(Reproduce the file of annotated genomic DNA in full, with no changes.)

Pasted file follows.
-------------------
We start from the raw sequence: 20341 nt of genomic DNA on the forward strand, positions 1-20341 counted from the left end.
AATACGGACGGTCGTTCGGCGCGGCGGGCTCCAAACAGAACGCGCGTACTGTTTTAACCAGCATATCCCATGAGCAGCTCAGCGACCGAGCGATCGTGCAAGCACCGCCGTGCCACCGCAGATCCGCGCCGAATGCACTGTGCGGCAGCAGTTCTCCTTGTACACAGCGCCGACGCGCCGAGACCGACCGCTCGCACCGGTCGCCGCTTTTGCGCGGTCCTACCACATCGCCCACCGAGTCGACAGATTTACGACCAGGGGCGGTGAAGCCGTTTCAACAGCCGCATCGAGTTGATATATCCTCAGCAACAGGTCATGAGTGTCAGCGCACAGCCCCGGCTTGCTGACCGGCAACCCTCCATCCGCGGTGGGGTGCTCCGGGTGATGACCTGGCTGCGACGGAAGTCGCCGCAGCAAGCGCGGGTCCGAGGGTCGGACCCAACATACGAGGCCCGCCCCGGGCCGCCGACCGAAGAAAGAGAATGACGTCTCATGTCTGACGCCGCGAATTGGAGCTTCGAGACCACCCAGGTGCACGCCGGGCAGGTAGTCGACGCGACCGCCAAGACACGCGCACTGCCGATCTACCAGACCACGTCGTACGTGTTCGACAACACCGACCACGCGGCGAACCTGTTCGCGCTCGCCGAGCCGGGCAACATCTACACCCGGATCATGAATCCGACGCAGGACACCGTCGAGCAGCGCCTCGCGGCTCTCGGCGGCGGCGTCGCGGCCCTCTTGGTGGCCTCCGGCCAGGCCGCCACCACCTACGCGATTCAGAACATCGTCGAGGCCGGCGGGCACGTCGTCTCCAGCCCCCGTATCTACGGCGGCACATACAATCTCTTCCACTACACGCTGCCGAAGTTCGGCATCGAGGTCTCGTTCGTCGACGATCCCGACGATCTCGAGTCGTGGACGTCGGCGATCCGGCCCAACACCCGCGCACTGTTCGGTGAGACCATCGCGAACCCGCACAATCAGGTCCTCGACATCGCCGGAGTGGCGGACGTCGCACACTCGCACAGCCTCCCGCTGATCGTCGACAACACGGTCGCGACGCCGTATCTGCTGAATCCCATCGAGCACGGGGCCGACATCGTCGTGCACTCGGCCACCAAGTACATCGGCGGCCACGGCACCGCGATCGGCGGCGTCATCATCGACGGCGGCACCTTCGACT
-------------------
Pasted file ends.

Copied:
We start from the raw sequence: 20341 nt of genomic DNA on the forward strand, positions 1-20341 counted from the left end.
AATACGGACGGTCGTTCGGCGCGGCGGGCTCCAAACAGAACGCGCGTACTGTTTTAACCAGCATATCCCATGAGCAGCTCAGCGACCGAGCGATCGTGCAAGCACCGCCGTGCCACCGCAGATCCGCGCCGAATGCACTGTGCGGCAGCAGTTCTCCTTGTACACAGCGCCGACGCGCCGAGACCGACCGCTCGCACCGGTCGCCGCTTTTGCGCGGTCCTACCACATCGCCCACCGAGTCGACAGATTTACGACCAGGGGCGGTGAAGCCGTTTCAACAGCCGCATCGAGTTGATATATCCTCAGCAACAGGTCATGAGTGTCAGCGCACAGCCCCGGCTTGCTGACCGGCAACCCTCCATCCGCGGTGGGGTGCTCCGGGTGATGACCTGGCTGCGACGGAAGTCGCCGCAGCAAGCGCGGGTCCGAGGGTCGGACCCAACATACGAGGCCCGCCCCGGGCCGCCGACCGAAGAAAGAGAATGACGTCTCATGTCTGACGCCGCGAATTGGAGCTTCGAGACCACCCAGGTGCACGCCGGGCAGGTAGTCGACGCGACCGCCAAGACACGCGCACTGCCGATCTACCAGACCACGTCGTACGTGTTCGACAACACCGACCACGCGGCGAACCTGTTCGCGCTCGCCGAGCCGGGCAACATCTACACCCGGATCATGAATCCGACGCAGGACACCGTCGAGCAGCGCCTCGCGGCTCTCGGCGGCGGCGTCGCGGCCCTCTTGGTGGCCTCCGGCCAGGCCGCCACCACCTACGCGATTCAGAACATCGTCGAGGCCGGCGGGCACGTCGTCTCCAGCCCCCGTATCTACGGCGGCACATACAATCTCTTCCACTACACGCTGCCGAAGTTCGGCATCGAGGTCTCGTTCGTCGACGATCCCGACGATCTCGAGTCGTGGACGTCGGCGATCCGGCCCAACACCCGCGCACTGTTCGGTGAGACCATCGCGAACCCGCACAATCAGGTCCTCGACATCGCCGGAGTGGCGGACGTCGCACACTCGCACAGCCTCCCGCTGATCGTCGACAACACGGTCGCGACGCCGTATCTGCTGAATCCCATCGAGCACGGGGCCGACATCGTCGTGCACTCGGCCACCAAGTACATCGGCGGCCACGGCACCGCGATCGGCGGCGTCATCATCGACGGCGGCACCTTCGACT